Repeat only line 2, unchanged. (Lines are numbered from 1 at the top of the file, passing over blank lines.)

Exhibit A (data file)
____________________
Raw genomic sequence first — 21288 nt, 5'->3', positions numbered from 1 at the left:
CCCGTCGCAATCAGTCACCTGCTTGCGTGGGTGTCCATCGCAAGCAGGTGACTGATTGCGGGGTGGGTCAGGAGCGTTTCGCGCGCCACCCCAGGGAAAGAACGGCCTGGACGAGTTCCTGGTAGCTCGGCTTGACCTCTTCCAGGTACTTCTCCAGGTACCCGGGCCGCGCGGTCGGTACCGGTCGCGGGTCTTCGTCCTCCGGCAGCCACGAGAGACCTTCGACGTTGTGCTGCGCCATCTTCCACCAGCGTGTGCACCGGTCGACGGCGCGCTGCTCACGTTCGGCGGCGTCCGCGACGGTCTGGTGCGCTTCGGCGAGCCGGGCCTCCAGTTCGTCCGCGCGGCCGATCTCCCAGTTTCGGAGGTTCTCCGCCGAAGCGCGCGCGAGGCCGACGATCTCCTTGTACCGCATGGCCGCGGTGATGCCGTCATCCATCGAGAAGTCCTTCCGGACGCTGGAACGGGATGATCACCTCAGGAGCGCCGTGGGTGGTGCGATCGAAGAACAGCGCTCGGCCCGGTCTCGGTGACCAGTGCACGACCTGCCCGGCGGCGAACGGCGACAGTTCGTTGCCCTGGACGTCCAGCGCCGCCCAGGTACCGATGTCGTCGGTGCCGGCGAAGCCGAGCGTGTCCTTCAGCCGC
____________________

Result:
CCCGTCGCAATCAGTCACCTGCTTGCGTGGGTGTCCATCGCAAGCAGGTGACTGATTGCGGGGTGGGTCAGGAGCGTTTCGCGCGCCACCCCAGGGAAAGAACGGCCTGGACGAGTTCCTGGTAGCTCGGCTTGACCTCTTCCAGGTACTTCTCCAGGTACCCGGGCCGCGCGGTCGGTACCGGTCGCGGGTCTTCGTCCTCCGGCAGCCACGAGAGACCTTCGACGTTGTGCTGCGCCATCTTCCACCAGCGTGTGCACCGGTCGACGGCGCGCTGCTCACGTTCGGCGGCGTCCGCGACGGTCTGGTGCGCTTCGGCGAGCCGGGCCTCCAGTTCGTCCGCGCGGCCGATCTCCCAGTTTCGGAGGTTCTCCGCCGAAGCGCGCGCGAGGCCGACGATCTCCTTGTACCGCATGGCCGCGGTGATGCCGTCATCCATCGAGAAGTCCTTCCGGACGCTGGAACGGGATGATCACCTCAGGAGCGCCGTGGGTGGTGCGATCGAAGAACAGCGCTCGGCCCGGTCTCGGTGACCAGTGCACGACCTGCCCGGCGGCGAACGGCGACAGTTCGTTGCCCTGGACGTCCAGCGCCGCCCAGGTACCGATGTCGTCGGTGCCGGCGAAGCCGAGCGTGTCCTTCAGCCGC